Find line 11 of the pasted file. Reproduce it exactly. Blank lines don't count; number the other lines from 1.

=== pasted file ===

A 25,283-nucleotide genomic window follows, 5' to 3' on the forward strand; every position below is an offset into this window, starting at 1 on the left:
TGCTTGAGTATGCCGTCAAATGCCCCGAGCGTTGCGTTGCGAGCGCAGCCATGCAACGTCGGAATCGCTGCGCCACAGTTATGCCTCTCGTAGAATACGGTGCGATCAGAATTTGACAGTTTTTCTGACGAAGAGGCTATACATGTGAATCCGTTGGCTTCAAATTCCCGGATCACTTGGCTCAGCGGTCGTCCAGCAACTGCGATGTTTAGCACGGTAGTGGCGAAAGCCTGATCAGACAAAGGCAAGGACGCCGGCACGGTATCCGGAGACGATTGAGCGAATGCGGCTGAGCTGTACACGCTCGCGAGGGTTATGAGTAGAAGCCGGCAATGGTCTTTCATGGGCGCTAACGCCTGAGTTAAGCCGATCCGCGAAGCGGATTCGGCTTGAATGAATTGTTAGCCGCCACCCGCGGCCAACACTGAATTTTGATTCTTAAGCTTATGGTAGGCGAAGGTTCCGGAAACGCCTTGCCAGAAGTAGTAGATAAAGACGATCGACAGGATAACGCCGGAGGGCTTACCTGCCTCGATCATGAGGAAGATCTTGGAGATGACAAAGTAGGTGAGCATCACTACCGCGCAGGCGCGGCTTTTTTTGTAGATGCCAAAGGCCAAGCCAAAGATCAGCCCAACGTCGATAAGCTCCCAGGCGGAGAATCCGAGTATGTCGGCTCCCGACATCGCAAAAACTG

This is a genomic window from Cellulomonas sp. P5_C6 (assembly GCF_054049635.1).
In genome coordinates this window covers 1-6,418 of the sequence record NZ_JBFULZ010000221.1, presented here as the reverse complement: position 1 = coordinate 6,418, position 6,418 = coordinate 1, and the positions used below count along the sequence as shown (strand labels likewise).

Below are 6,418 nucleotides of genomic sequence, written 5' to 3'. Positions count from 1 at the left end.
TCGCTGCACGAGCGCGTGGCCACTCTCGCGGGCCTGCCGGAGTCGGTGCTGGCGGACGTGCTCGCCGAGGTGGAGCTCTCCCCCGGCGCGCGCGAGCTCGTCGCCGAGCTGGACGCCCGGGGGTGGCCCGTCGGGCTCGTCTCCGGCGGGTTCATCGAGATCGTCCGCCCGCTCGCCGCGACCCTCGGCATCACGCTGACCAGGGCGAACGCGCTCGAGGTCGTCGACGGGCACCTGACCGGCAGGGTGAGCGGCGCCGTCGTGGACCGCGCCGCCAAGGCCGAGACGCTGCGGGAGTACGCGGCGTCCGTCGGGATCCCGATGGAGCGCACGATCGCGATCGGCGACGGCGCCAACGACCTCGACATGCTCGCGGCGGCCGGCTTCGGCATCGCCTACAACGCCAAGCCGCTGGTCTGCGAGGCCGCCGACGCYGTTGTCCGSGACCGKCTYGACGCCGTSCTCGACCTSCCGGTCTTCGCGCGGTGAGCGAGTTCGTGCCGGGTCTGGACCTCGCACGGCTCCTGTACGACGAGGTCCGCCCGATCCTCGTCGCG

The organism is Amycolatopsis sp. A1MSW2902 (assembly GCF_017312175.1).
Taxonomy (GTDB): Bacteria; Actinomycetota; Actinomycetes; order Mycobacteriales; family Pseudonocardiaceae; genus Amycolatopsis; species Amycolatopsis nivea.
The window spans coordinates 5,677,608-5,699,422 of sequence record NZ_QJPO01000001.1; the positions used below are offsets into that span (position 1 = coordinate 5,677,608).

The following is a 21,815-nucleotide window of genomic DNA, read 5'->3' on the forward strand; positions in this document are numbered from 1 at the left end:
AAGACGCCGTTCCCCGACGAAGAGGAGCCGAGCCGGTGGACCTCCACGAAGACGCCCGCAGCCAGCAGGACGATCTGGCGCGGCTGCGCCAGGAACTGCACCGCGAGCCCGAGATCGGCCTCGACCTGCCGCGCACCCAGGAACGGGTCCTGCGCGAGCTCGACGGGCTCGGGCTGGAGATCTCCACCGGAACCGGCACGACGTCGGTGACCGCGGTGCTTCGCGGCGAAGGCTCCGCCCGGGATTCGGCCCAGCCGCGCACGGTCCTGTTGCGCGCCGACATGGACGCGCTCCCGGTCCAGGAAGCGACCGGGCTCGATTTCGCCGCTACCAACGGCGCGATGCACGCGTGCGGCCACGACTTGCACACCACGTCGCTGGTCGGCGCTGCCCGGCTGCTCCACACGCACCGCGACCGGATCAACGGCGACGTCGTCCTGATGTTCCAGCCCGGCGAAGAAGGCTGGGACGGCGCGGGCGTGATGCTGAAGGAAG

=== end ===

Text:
AAGACGCCGTTCCCCGACGAAGAGGAGCCGAGCCGGTGGACCTCCACGAAGACGCCCGCAGCCAGCAGGACGATCTGGCGCGGCTGCGCCAGGAACTGCACCGCGAGCCCGAGATCGGCCTCGACCTGCCGCGCACCCAGGAACGGGTCCTGCGCGAGCTCGACGGGCTCGGGCTGGAGATCTCCACCGGAACCGGCACGACGTCGGTGACCGCGGTGCTTCGCGGCGAAGGCTCCGCCCGGGATTCGGCCCAGCCGCGCACGGTCCTGTTGCGCGCCGACATGGACGCGCTCCCGGTCCAGGAAGCGACCGGGCTCGATTTCGCCGCTACCAACGGCGCGATGCACGCGTGCGGCCACGACTTGCACACCACGTCGCTGGTCGGCGCTGCCCGGCTGCTCCACACGCACCGCGACCGGATCAACGGCGACGTCGTCCTGATGTTCCAGCCCGGCGAAGAAGGCTGGGACGGCGCGGGCGTGATGCTGAAGGAAG